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What do you do when your business is going well, you are getting regular orders, you have happy customers, quality products, growing social media numbers, and an awesome website – but you still want more? You start working to scale your craft business.
Today I’m sharing 9 ways you can scale your craft business.
Table of Contents
9 Ways to Scale Your Craft Business
Get Your Products Into Stores
Everyone has local stores around them that carry handmade products. Get my tips for getting your products into stores.
Team Up with Other Small Businesses
If getting your products into stores isn’t up your alley, team up with other small businesses that need what you make.
For example, realtors always need gifts.
Similarly, landscaping, plumbing, and similar trades always need shirts.
Add Video Marketing to Your Business
Have you been noticing a trend that more and more companies – both big and small – are using video marketing? Add videos to your business with my video marketing tips.
Use Paid Advertising
If people don’t know about your business, how can they buy from you? There is paid advertising available on Google, Etsy, Facebook, Instagram, TikTok, and Pinterest. Figure out which platform your potential customers are most likely to use – and set up some advertising campaigns.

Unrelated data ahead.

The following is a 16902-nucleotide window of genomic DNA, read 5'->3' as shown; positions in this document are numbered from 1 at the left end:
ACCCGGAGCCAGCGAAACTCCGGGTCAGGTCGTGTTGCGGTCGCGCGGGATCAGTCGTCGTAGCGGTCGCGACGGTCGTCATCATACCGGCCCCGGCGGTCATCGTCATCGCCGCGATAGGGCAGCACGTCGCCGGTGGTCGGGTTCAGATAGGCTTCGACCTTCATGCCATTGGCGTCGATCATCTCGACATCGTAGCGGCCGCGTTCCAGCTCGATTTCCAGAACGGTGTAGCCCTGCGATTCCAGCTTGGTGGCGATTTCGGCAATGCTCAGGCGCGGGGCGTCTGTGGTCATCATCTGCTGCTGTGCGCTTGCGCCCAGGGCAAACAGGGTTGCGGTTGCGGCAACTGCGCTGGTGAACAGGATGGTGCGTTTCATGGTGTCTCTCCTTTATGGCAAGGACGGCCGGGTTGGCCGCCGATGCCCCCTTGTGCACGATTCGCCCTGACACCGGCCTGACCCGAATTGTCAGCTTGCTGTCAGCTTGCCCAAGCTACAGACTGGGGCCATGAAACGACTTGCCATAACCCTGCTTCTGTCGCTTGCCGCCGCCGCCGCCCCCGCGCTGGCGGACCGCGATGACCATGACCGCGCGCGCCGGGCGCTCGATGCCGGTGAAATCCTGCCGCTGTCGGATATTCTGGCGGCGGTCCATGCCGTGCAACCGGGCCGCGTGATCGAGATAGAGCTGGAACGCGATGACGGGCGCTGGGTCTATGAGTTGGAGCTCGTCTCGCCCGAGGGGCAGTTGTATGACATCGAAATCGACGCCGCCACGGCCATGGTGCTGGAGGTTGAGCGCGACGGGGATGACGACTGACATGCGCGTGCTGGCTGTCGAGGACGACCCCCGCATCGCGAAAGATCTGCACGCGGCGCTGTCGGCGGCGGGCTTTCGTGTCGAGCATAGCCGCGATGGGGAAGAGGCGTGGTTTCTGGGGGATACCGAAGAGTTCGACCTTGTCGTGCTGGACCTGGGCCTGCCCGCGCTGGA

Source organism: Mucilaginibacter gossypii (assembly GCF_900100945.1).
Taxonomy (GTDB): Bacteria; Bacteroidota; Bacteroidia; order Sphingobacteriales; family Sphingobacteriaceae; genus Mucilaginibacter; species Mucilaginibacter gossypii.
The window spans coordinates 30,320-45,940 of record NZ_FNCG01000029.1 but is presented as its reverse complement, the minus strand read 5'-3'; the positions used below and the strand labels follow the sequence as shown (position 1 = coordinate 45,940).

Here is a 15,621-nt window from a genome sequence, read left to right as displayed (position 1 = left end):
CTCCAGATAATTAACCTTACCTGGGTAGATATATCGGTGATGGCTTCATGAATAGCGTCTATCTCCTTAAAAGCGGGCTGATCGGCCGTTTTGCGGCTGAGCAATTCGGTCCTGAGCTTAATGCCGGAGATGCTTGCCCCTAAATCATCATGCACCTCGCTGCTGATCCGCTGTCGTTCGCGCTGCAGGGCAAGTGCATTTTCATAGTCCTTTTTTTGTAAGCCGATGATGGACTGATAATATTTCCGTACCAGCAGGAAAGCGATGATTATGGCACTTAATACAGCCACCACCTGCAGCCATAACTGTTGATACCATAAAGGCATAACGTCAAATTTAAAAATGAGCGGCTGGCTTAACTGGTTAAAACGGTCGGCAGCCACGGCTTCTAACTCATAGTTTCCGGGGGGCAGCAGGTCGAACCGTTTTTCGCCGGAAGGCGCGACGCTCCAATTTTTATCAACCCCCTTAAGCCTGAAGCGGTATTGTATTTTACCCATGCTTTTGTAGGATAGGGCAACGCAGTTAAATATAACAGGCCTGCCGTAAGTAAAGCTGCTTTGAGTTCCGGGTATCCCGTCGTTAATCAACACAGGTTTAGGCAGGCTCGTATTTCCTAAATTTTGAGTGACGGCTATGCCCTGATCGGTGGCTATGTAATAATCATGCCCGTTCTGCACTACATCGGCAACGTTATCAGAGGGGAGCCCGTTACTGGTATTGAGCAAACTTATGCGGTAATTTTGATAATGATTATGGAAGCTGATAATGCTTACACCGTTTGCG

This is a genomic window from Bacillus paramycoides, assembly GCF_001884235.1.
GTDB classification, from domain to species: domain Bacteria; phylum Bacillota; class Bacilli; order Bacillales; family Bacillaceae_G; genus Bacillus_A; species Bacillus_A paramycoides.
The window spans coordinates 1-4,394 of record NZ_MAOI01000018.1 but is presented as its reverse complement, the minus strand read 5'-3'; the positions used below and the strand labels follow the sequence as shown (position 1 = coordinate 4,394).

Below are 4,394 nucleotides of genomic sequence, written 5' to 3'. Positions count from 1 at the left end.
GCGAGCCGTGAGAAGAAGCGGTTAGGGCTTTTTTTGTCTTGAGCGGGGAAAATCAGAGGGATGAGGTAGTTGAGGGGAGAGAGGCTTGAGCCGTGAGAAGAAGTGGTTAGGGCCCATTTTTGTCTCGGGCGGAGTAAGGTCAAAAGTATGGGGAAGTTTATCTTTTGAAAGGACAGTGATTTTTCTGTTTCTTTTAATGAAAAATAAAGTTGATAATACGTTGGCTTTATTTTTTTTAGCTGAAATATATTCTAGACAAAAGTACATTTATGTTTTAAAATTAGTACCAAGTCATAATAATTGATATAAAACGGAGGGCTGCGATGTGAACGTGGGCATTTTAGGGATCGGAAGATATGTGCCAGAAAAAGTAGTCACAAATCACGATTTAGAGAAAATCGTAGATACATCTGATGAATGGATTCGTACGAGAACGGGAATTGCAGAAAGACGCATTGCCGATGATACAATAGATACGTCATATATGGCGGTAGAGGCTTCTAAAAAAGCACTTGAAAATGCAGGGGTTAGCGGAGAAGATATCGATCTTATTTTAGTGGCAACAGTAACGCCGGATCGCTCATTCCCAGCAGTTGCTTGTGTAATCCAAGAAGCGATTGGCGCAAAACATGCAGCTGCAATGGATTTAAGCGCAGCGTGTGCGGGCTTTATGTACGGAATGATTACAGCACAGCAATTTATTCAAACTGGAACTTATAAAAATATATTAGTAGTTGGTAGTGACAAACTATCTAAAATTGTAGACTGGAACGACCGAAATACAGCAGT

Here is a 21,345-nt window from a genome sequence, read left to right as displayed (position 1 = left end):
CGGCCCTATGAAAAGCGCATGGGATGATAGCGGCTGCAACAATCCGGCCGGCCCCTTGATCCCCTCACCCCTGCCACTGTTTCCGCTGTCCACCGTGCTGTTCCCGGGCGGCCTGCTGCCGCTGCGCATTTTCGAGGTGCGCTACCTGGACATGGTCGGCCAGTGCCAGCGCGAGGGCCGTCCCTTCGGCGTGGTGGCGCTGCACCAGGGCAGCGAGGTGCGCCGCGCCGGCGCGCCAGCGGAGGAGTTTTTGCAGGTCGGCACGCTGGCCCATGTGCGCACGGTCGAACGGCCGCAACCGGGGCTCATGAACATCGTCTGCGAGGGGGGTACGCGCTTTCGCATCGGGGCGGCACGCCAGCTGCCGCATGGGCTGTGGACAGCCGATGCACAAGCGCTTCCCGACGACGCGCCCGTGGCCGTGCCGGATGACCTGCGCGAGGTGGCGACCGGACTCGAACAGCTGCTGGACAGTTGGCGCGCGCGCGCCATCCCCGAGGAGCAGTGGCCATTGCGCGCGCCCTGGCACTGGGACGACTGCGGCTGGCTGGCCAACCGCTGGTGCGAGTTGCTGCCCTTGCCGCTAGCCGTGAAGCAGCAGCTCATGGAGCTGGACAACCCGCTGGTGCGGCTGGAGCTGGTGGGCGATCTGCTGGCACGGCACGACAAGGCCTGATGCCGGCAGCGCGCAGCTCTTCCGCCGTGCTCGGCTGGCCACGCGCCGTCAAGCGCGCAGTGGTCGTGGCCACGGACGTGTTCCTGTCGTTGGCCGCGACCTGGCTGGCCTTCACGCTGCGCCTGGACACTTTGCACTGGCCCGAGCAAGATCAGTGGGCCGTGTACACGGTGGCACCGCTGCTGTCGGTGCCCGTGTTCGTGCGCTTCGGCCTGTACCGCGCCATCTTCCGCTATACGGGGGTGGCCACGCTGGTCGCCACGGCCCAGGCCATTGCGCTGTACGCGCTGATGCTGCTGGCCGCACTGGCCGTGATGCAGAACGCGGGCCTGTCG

Take on Brand Reps or Enthusiasts
Brand reps and enthusiasts are like super fans that use your products and help you promote them on social media. Instead of paying them in money, they are usually compensated in product. Read more about brand reps.
Get Your Business Featured
I wrote about Help a Reporter Out (HARO) recently. It’s a source to connect with journalists, TV producers, news stations, and bloggers who are looking for new stories.
Connect with a Blogger/TikToker/Internet Personality
Bloggers, TikTokers, and other internet personalities can be a great way to reach new potential customers. Expect to pay for the exposure they can provide. Learn more in this post.
Get into a New Niche
If you do work in a small niche, broaden it with a new line of products.
For example, if you mainly make shirts for kids – break into the adult niche. Similarly, if you make wood signs – consider making Christmas tree ornaments.
Sponsor a Team or Event
Choose something in your local town to sponsor. But, don’t just sponsor anything! Sponsor something where potential customers will notice you.
For example, if you make jerseys and kid’s sports products, sponsor a local sports team. Similarly, if your products revolve around breast cancer, you might sponsor a 5K breast cancer walk.
Since 2015, Christine Schinagl has been helping crafters start and run craft businesses through her blog, Cutting for Business. As a Silhouette and Cricut crafter herself, she has a unique take on what works and what doesn’t work in the craft business world. She also teaches a course on creating digital SVG designs, available at How to Design SVGs.